In January 2011, Florinda Gotcher donated one of her kidneys to her brother who was battling kidney disease. The low-risk surgery seemed to go well, but just hours later Gotcher was dead.
Surgeons at University Medical Center in Lubbock, Texas tried to save her life. When Gotcher took a turn for the worse, they rushed her back into the operating room and discovered something horrible. When they removed her kidney, they put clips on an artery. But the clips fell off and Gotcher, mother of four, bled to death, at age 41.
Keeping them Honest, Gotcher's death was preventable.
Starting in 2006, the FDA, working with the manufacturer of the clips, sent up to six letters to hospitals warning them the clips were unsafe in laparoscopic kidney donor surgeries.
However, an audit by the FDA a year later showed only about half the hospitals acknowledged getting the letters.
The letters also never mentioned patients had died.
Yes, before Gotcher lost her life - there were other donors who met the same fate.
Gotcher was the fifth kidney donor to die because of the clips, while at least 12 others were injured.
Tonight on 360, you'll meet Dr. Amy Friedman, a transplant surgeon in Syracuse, New York, who for the past eight years has tried to get the FDA to do more to warn hospitals and patients the clips can kill kidney donors.
The question many people are asking is could the FDA have done more to prevent the deaths?
Hear what the FDA has to say, along with the manufacturer of the clips tonight on the program.
CNN's Senior Medical Correspondent Elizabeth Cohen brings you this story at 8 and 10 p.m. ET.
The bleeding probably started postoperatively after it appeared that all the bleeding was controlled. Tough to blame the hospitals or the surgeons if they were following the standard of care, and no one was informed that a specific type of surgical clip was failing too frequently. Why sue the clip manufacturer if the clips were being used for something they were not intended, how can you hold the hospitals liable if they were never informed by the FDA or the surgeons if they were practicing the same way across the country? This needs to be corrected and addressed, but this is not murder. And, I can't say this meets the criteria for malpractice. Bad outcomes don't equal malpractice. This story does not provide enough evidence to say for sure if the clips even were at fault, or if there was some other error or complication.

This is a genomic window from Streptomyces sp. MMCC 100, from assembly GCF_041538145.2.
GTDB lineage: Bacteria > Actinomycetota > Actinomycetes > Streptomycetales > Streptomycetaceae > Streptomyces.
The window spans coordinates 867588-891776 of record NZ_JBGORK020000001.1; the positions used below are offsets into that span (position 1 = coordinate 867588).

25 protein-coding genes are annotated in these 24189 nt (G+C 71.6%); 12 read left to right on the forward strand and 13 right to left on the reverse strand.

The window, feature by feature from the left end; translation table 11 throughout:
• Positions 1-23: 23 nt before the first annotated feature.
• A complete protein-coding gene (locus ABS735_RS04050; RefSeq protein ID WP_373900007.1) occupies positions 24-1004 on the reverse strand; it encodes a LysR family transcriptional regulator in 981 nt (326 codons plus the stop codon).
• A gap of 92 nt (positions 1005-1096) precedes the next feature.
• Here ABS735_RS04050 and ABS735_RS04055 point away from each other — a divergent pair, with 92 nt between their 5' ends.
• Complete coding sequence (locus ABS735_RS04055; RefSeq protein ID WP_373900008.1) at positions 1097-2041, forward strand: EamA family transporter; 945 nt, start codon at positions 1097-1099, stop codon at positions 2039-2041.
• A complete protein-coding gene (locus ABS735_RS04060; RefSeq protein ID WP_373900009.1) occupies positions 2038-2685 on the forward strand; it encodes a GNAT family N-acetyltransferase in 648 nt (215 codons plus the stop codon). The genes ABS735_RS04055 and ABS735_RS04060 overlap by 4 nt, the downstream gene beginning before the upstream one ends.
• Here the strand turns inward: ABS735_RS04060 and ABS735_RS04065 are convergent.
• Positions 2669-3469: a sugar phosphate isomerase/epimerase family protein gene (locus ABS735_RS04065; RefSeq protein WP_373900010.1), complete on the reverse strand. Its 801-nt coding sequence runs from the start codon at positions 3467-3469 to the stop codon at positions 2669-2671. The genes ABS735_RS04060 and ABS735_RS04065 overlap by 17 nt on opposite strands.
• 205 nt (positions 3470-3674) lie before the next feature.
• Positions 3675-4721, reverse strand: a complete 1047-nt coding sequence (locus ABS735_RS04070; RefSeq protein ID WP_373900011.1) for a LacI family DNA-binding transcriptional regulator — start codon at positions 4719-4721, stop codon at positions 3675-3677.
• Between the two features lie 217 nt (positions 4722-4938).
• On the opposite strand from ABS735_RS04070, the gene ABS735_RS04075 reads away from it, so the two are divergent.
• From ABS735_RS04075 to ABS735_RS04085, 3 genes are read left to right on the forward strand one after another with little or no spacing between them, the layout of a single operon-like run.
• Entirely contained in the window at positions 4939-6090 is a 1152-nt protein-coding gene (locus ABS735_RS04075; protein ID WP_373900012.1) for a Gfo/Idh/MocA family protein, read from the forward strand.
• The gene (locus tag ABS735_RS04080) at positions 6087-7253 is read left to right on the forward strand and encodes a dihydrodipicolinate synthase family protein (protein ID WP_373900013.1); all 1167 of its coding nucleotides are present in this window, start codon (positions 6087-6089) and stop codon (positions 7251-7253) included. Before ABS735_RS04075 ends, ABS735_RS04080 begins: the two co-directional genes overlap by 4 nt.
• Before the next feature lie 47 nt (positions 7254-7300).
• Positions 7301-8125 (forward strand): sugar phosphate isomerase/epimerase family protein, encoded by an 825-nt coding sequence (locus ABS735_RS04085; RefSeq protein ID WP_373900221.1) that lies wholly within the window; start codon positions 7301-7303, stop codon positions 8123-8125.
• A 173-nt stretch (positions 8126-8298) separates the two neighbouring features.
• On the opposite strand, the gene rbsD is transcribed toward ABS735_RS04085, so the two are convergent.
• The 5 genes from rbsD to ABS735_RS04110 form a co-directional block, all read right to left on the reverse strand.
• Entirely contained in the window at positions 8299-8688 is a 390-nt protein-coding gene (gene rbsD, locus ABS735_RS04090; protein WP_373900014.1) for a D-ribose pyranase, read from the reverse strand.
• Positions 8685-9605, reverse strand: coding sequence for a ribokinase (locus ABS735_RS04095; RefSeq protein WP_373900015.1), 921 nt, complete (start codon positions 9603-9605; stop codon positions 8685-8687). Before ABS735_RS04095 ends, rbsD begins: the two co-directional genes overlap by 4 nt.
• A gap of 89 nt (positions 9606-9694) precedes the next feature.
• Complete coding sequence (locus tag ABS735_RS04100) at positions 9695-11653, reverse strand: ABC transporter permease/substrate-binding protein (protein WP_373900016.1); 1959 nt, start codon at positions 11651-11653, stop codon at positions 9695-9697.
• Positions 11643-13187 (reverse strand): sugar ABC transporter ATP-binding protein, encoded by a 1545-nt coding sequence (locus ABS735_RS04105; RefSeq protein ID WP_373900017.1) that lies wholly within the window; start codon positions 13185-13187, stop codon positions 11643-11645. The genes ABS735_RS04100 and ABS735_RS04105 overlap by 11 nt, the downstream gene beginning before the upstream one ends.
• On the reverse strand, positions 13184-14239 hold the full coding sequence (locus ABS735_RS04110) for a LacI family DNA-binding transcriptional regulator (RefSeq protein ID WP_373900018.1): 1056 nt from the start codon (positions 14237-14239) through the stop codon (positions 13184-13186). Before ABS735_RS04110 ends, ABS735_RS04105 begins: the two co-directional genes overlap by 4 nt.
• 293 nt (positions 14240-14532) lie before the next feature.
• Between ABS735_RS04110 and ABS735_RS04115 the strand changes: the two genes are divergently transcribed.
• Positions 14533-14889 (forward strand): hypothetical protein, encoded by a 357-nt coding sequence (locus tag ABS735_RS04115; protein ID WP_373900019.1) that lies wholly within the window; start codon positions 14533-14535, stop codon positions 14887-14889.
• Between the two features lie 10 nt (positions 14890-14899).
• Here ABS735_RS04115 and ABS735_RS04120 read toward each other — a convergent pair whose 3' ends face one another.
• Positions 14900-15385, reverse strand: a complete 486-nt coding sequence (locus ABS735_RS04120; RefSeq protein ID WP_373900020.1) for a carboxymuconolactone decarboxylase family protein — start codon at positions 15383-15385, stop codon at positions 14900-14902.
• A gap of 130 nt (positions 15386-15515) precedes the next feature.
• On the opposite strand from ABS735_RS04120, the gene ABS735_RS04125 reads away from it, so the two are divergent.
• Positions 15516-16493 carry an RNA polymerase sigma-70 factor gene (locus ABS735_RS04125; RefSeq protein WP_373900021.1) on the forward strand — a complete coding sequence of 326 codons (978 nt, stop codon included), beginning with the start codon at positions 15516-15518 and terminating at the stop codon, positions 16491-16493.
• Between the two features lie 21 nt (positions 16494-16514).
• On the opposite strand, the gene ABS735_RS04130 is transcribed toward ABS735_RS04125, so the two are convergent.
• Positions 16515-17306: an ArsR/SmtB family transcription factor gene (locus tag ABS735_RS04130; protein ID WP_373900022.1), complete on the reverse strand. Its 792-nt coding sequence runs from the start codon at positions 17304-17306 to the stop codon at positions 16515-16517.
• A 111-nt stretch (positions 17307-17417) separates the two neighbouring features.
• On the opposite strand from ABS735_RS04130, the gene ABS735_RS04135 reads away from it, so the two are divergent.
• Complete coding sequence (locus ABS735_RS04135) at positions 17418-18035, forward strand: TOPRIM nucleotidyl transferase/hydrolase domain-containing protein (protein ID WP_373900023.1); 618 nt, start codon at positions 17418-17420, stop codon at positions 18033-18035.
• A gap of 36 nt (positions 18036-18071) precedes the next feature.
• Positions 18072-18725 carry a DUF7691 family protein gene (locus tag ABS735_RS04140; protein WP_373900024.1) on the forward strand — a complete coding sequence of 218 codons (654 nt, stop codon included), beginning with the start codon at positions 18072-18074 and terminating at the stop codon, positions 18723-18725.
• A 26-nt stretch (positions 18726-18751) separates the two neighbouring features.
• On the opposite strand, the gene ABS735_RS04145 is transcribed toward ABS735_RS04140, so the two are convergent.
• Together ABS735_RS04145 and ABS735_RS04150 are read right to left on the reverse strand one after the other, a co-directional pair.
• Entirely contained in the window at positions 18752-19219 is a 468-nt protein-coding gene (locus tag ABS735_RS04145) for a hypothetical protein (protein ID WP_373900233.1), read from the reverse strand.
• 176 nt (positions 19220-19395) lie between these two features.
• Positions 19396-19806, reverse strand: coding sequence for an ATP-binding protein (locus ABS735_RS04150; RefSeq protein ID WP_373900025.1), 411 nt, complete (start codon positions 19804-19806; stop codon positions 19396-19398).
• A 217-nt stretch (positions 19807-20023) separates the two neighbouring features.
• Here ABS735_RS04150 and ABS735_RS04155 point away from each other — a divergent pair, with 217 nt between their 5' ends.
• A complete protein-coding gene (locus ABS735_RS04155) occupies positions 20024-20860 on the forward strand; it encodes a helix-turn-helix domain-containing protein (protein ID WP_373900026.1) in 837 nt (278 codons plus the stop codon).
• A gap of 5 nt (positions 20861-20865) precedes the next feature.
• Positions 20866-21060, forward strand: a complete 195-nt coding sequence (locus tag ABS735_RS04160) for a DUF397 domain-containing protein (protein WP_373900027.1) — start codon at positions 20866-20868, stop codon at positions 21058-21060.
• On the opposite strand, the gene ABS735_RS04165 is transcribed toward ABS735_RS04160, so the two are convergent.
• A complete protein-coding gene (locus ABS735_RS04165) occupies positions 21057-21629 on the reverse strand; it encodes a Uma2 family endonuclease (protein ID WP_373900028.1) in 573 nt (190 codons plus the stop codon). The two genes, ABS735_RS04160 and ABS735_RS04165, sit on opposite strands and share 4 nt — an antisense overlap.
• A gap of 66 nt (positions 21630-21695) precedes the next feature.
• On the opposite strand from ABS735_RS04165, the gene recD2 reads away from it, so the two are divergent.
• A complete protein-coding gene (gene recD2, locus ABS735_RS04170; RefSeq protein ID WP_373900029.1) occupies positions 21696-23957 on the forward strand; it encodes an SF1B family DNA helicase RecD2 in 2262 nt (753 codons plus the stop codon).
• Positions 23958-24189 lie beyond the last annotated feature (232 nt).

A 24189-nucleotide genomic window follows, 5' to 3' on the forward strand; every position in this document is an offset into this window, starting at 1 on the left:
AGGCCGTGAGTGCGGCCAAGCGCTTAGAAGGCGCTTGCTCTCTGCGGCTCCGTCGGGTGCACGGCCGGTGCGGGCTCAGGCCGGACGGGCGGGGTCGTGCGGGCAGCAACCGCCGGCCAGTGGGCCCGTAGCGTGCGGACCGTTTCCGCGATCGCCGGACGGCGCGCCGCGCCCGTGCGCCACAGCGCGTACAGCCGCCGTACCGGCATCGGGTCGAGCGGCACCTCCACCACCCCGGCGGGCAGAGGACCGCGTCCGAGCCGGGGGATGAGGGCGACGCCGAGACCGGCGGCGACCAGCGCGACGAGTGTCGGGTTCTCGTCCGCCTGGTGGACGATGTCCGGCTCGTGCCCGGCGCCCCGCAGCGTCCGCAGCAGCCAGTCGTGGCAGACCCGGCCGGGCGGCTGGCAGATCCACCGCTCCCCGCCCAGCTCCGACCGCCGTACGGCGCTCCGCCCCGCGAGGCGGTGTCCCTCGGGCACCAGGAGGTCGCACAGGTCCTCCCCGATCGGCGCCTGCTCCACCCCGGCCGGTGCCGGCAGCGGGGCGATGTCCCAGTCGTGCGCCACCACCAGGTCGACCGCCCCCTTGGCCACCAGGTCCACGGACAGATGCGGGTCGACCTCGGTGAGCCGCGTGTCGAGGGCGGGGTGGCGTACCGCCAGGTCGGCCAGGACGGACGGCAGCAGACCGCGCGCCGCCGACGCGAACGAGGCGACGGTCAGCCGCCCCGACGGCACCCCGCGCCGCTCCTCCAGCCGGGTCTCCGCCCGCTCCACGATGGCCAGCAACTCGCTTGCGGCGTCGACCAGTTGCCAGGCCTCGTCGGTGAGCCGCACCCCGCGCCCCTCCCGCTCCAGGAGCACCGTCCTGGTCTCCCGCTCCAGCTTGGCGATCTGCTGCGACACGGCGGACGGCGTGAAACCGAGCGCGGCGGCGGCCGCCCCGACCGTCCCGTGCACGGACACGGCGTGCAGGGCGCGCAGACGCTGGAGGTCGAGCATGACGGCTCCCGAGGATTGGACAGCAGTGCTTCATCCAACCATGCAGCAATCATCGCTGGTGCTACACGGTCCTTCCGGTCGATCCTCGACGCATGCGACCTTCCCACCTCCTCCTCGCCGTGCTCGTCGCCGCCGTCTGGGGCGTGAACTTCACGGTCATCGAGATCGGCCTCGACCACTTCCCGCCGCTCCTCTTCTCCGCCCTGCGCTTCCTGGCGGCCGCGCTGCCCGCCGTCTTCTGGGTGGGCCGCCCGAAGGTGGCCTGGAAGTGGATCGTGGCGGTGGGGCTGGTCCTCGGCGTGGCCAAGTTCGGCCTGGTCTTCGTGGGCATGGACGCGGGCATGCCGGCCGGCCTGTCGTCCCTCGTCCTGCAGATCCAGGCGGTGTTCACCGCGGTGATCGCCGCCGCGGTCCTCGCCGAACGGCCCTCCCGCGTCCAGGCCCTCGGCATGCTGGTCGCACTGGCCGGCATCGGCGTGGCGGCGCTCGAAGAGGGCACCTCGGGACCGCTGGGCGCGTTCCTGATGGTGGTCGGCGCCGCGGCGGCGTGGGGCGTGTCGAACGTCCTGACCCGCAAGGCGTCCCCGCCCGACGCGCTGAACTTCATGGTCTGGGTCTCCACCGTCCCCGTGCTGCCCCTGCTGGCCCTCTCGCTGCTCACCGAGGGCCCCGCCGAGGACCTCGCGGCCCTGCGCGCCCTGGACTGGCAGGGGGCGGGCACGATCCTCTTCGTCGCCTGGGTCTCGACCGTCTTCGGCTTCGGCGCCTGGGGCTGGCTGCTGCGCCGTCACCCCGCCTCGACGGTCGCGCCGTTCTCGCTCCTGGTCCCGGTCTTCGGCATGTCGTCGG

Not only should the FDA, the clip manufacturer and the hospital be sued, but they should all be tried for murder. This is medical malpractice and if the only way to get changes made are through the courts, it has to be done that way.
Where these claps used during the surgery while she was on the table? If so, would they not have been able to to see the excessive bleeding at the time?
If the clips work themselves loose and fall off after the surgery is complete I would say the clip manufacturer and whomever approved their use should take the lion's share of the blame. On the other hand everyone was alerted to the problem with these particular clamps so if there were no other clamp choices to make then the hospital and surgeons should have refused the surgery until the design problems were fully corrected. Surely there are other better ways to permanently clamp off arteries and veins? Real scary...
When clamps are applied during surgery everything may appear fine even up to closing. However, even the slightest movement, like a transfeer from op table to recovery bed, can cause things to change. The clamp manufacturer, and the hospitals who continue to use them despite being sent warning letters, should be held accountable to the fullest extent of the law. There have been failures of other medical devices (like pacemakers & articificial heart valve for instance) which have failed. Holding medical facilities & the corporations who make the devices accountable is the right thing to do.
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